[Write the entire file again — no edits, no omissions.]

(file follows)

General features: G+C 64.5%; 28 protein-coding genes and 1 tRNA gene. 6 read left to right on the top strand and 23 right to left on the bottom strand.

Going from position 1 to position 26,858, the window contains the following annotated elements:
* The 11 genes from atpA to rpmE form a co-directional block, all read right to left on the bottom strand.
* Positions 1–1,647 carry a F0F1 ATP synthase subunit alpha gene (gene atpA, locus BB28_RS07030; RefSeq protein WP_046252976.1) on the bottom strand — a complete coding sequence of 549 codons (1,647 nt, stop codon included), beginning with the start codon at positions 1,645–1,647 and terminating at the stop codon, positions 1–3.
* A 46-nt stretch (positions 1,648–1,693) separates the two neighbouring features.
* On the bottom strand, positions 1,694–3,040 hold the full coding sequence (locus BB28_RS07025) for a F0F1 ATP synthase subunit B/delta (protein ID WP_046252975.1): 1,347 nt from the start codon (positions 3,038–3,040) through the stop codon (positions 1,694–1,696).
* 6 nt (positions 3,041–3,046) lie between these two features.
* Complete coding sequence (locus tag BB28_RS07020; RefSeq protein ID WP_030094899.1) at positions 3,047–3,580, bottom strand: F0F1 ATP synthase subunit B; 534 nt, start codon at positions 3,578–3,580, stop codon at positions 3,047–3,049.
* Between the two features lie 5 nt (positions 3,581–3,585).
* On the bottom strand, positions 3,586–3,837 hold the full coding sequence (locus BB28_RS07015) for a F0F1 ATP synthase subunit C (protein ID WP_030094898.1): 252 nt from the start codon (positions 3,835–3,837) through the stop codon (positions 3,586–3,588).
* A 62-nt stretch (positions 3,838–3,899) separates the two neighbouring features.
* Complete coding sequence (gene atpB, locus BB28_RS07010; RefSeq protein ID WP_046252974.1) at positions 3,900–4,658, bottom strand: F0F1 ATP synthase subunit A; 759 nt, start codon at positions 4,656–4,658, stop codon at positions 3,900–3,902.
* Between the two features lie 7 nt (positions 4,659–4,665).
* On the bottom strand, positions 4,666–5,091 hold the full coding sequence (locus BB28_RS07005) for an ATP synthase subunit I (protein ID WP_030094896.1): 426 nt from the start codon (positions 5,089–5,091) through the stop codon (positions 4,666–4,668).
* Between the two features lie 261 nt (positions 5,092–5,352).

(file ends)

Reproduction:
General features: G+C 64.5%; 28 protein-coding genes and 1 tRNA gene. 6 read left to right on the top strand and 23 right to left on the bottom strand.

Going from position 1 to position 26,858, the window contains the following annotated elements:
* The 11 genes from atpA to rpmE form a co-directional block, all read right to left on the bottom strand.
* Positions 1–1,647 carry a F0F1 ATP synthase subunit alpha gene (gene atpA, locus BB28_RS07030; RefSeq protein WP_046252976.1) on the bottom strand — a complete coding sequence of 549 codons (1,647 nt, stop codon included), beginning with the start codon at positions 1,645–1,647 and terminating at the stop codon, positions 1–3.
* A 46-nt stretch (positions 1,648–1,693) separates the two neighbouring features.
* On the bottom strand, positions 1,694–3,040 hold the full coding sequence (locus BB28_RS07025) for a F0F1 ATP synthase subunit B/delta (protein ID WP_046252975.1): 1,347 nt from the start codon (positions 3,038–3,040) through the stop codon (positions 1,694–1,696).
* 6 nt (positions 3,041–3,046) lie between these two features.
* Complete coding sequence (locus tag BB28_RS07020; RefSeq protein ID WP_030094899.1) at positions 3,047–3,580, bottom strand: F0F1 ATP synthase subunit B; 534 nt, start codon at positions 3,578–3,580, stop codon at positions 3,047–3,049.
* Between the two features lie 5 nt (positions 3,581–3,585).
* On the bottom strand, positions 3,586–3,837 hold the full coding sequence (locus BB28_RS07015) for a F0F1 ATP synthase subunit C (protein ID WP_030094898.1): 252 nt from the start codon (positions 3,835–3,837) through the stop codon (positions 3,586–3,588).
* A 62-nt stretch (positions 3,838–3,899) separates the two neighbouring features.
* Complete coding sequence (gene atpB, locus BB28_RS07010; RefSeq protein ID WP_046252974.1) at positions 3,900–4,658, bottom strand: F0F1 ATP synthase subunit A; 759 nt, start codon at positions 4,656–4,658, stop codon at positions 3,900–3,902.
* Between the two features lie 7 nt (positions 4,659–4,665).
* On the bottom strand, positions 4,666–5,091 hold the full coding sequence (locus BB28_RS07005) for an ATP synthase subunit I (protein ID WP_030094896.1): 426 nt from the start codon (positions 5,089–5,091) through the stop codon (positions 4,666–4,668).
* Between the two features lie 261 nt (positions 5,092–5,352).